|Human or mammalian physiology||1 credit or more|
Advanced Placement (AP), CLEP, and International Baccalaureate (IB) credits
AP, CLEP, and IB credits that were acceptable to your undergraduate institution may be used to satisfy prerequisites. These credits must be documented on your official transcript.
Community college courses
The College accepts prerequisites completed at accredited community colleges.
Courses that do not count toward the requirement
- Courses taken pass/fail or credit/no credit
Prerequisite courses must be graded with a range of numbers or letters that indicate the comparative level of performance.
- Remedial/developmental or “English as a Second Language” courses
Letters of Evaluation
Submit at least 3 letters, but no more than 4. If your premedical advising office provides a committee letter compiling feedback from multiple sources, this letter will count as three of your required letters of evaluation and you may submit an additional fourth single letter. Select writers who know you well and can speak to your qualifications for entering the field of medicine, particularly relative to the desired selection criteria. Try to include at least one faculty member who has gotten to know you during the course of your studies. The College discourages letters from family members and/or friends. These will be submitted by your evaluators through AMCAS. Letters must be from the current application cycle.
Letters of evaluation must be received to be considered for a secondary application. In our process, once the secondary is returned to us, it completes the application and will go into review, thus we await the letters before sending the secondary application.
To be considered for a secondary application and be eligible for admission, the following must be met:
- U.S. Citizen or U.S. Permanent Resident (see details below)
- Legal Washington Resident or meet 3 of 4 “from Washington” ties (defined below)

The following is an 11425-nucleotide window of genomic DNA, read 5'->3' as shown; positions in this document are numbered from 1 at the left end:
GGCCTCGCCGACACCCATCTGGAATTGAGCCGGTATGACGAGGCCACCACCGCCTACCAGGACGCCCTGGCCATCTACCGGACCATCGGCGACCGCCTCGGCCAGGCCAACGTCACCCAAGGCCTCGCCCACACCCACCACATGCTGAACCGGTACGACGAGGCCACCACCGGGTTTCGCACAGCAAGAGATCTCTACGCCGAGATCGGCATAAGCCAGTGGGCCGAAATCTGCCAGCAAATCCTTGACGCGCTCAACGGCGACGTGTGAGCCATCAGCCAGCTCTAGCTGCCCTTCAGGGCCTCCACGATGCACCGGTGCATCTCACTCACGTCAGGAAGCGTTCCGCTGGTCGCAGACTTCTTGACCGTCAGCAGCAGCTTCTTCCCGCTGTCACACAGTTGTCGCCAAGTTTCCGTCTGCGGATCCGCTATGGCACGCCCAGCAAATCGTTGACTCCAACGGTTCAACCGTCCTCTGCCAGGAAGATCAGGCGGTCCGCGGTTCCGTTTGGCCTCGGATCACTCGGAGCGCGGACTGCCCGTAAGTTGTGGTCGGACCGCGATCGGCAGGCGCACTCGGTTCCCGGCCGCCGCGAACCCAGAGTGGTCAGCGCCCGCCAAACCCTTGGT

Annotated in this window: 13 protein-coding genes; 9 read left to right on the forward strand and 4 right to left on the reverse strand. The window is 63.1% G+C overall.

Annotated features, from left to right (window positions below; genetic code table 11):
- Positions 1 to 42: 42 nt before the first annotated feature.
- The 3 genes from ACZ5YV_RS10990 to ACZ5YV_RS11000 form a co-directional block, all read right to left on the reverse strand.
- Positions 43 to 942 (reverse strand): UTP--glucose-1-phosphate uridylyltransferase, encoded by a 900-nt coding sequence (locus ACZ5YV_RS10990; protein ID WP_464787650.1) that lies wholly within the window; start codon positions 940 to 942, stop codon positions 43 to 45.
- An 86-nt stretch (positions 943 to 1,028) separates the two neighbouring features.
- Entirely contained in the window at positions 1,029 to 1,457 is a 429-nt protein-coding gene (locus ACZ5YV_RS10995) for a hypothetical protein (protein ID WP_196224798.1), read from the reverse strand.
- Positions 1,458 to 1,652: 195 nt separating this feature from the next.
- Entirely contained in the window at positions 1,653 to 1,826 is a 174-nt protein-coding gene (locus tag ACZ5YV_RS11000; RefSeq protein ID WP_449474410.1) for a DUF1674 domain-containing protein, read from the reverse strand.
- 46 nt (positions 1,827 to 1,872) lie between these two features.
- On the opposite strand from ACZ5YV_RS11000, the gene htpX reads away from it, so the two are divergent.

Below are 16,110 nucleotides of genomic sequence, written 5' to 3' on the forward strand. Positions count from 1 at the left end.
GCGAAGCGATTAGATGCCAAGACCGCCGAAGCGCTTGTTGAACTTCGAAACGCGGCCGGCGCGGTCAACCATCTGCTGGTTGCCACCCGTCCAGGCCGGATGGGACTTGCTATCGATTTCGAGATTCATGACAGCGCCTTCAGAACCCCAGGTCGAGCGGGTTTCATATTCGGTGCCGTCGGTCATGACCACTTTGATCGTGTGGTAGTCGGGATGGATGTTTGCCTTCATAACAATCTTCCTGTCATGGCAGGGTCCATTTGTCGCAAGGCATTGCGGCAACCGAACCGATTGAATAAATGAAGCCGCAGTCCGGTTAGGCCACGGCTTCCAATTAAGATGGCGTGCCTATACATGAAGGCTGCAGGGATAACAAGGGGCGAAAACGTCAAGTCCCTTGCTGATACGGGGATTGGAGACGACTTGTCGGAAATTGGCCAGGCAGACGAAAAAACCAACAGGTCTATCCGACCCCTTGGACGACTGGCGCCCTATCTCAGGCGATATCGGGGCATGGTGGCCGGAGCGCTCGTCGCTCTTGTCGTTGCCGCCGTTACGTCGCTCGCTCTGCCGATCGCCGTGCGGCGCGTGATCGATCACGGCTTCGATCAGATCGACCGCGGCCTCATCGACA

- We have received your required letters of recommendation (3 individual letters or Health Professions Advisory Committee packet)
- You have met one of the 3 MCAT/GPA combination threshold combinations outlined above
The Elson S. Floyd College of Medicine is seeking applicants from Washington.
The Elson S. Floyd College of Medicine uses the definition of “resident student” in RCW 28B.15.012(2) to determine state residency. An applicant’s residency status will be determined based on the available facts existing as of the date the application is submitted.
Out of state applicants
If you are a not a legal resident of Washington, you must demonstrate that you are “from Washington” by meeting at least 3 of these 4 requirements:
- Born in Washington
- Childhood address in Washington as indicated on AMCAS
- Graduated from a Washington high school
- Parent/guardian currently lives in Washington
The secondary application also asks you to share your strongest or most important connections to the state of Washington and the people who live here.
All applicants who are considered to be “from Washington” complete the same review process for admission as legal Washington residents.
If you are an admitted student who is “from Washington,” you will be considered for a waiver of out-of-state fees. If granted, you would pay the in-state tuition cost here.
Applicants who do not meet the “from Washington” criteria and feel that they have strong ties to Washington may submit a Residency Appeal Form to the Office of Admissions at email@example.com.
All appeals must be submitted by September 15, 2017. Decisions will be made as quickly as possible.
For your application to be considered, you must be a U.S. citizen or hold a valid U.S. permanent resident card (green card) in addition to being a Washington resident or meeting the “from Washington” criteria. If you hold a permanent resident card, you must provide appropriate documentation verifying this status.
The College is not accepting transfer students at this time.
In-state tuition cost is here. If you are an admitted student from Washington who is not currently a legal state resident, you will be considered for a waiver of out-of-state fees. If granted, you would pay the in-state tuition cost.